This does not mean that they wish to join Germany or subjugate themselves to it. When this is claimed in the other states, it is a dying world that makes the claim, in the hope of compromising these new movements by portraying them as unpatriotic, conspiring, or sympathizing with the enemy. Actually, it is much better for us if democracy continues to exist there than if movements organize themselves, which are in the final instance similar to those we possess.

Anyhow, all these ideas about race, blood, and soil, the idea of labor as the only creative force, the idea of the social community are the prerequisites for preserving a nation. After all, these ideas are today in the process of attracting more and more people. And this is where the fight against Germany sets in, not only because we are disrupting the European balance of power by our claim to life, but also because we are disrupting the European order by new ideas, which we made public in Europe and which are now gaining in popularity. In addition, there is the realization that suddenly there came about what the others tried to prevent for many centuries, especially by the Peace Treaty of Munster, namely, the mobilization of the strength of a Volk which is the most important race in Europe in terms of number and value. It was a historic formation of strength which took place here, and whose consequences are now being felt in its opposition to the perseverance or apathy of the others.

Before the year 1933, it was already evident in practice how much strength this new ideology lent to Germany. Only a few years earlier, there was a quite pitiful subservience to an outside world, a willingness to renounce everything. Now, suddenly, there was a resurrection of the nation, step by step, a mobilization of incredible strength parallel to an elimination of the internal strife, a building up of the German Wehrmacht as the most powerful expression of the determination to assert the German right to life abroad.

This Wehrmacht does not exist in a vacuum, but is instead supported by the fanatical will of the organized community. Behind this Wehrmacht, there is an army of millions of working Germans. They work with dedication each day; the substratum of their discipline is not based on a vacuum, but supported by the realization of this discipline by the entire Volkskorper. The Wehrmacht no longer stands alone in its belief in authority, but is supported by a shared belief in the political sphere. It is a Wehrmacht, whose principle of authority top to bottom no longer stands in opposition to the democratic idea of the state, but which sees that this principle has become common knowledge. It sees that these democratic principles of authority bottom to top have been eliminated from the organism of the Volk, that they have yielded to the life of the state, that the only possible definition has been arrived at: authority can only be exercised from the top. Authority from the top and accountability from below. This is the reverse of the democratic principle that accountability should come from the top and authority from the bottom, and which regards the voter as the supreme authority.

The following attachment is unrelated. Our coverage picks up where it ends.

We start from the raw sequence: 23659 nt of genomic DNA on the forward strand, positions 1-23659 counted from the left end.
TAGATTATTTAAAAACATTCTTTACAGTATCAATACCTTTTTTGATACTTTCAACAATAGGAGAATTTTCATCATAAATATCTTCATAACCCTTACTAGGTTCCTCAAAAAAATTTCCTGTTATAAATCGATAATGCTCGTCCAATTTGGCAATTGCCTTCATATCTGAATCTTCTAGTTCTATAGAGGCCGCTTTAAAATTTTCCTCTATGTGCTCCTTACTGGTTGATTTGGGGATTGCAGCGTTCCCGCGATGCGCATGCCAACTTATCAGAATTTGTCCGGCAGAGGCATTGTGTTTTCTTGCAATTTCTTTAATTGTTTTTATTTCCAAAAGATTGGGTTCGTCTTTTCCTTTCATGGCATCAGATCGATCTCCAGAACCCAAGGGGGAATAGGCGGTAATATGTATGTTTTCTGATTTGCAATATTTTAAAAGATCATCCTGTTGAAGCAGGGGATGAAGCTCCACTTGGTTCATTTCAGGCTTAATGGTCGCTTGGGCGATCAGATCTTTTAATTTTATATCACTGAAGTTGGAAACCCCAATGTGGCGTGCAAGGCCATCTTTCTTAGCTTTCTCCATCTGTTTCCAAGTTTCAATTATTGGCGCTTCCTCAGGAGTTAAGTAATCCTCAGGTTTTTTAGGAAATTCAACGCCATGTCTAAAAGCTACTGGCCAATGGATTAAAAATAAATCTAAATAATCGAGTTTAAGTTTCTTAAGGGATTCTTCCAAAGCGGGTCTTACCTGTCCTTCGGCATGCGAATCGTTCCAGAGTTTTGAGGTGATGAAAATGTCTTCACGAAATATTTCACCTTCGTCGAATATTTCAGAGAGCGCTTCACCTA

By these means, the Reich has since 1933 risen anew with surprising speed.

Of course, this was conceivable only because the value of the Volk is a given and because, whenever the strength of our Volk is mobilized, we are numerically in a position to claim our rights and successfully see them through.

When war against Germany broke out in 1914, England was the organizer of this war, its driving force, and the actual instigator-the same England which centuries before had undertaken to subjugate the Spanish world power with the help of the Dutch; which had fought the Dutch world power with the help of the French; which then finally had fought the French world power with the help of Germany; and which, in 1914, began to fight against the power of Germany with the help of Europe. Exhausted at the end of the Great War, this England was no longer able to draw the last consequence of the struggle. In its attempt to restore the balance of power in Europe after the war, it was not able to obtain the complete elimination of Germany. Still, it held Germany to be so weakened that this nation could no longer make its claim to life heard successfully. Then suddenly, after '33, this German nation began to organize itself to an extent which allowed us to realize how England immediately undertook once more its policy of encirclement and isolation, and finally of hostile suppression. Ever since the years 1936-37, I slowly became aware that there exists a standpoint in England which precludes reconciliation. To this came our international enemy of the world, international Jewry, which perceived Germany as an element which, by setting a bad example, might open the eyes of other nations.

The rise of the German Volk began to have its repercussions politically abroad in the year 1938. The Greater German Reich was born. In the autumn of that year, the Sudetenland returned home. As of this moment, it was clear that England had decided to step up against Germany once again at any rate.

And now, my young Comrades, you must understand one thing: in the year 1919, 1 took up a struggle which appeared nearly hopeless at the time. An unknown man who undertook to rid a world of resistance, to tear down walls of prejudice. Prejudice at times is worse than divine force.

A man took a stand against all the bearers of public life back then, against the parties, against their press, against the whole system of capitalist fabrication of public opinion. I led this struggle until the final seizure of power.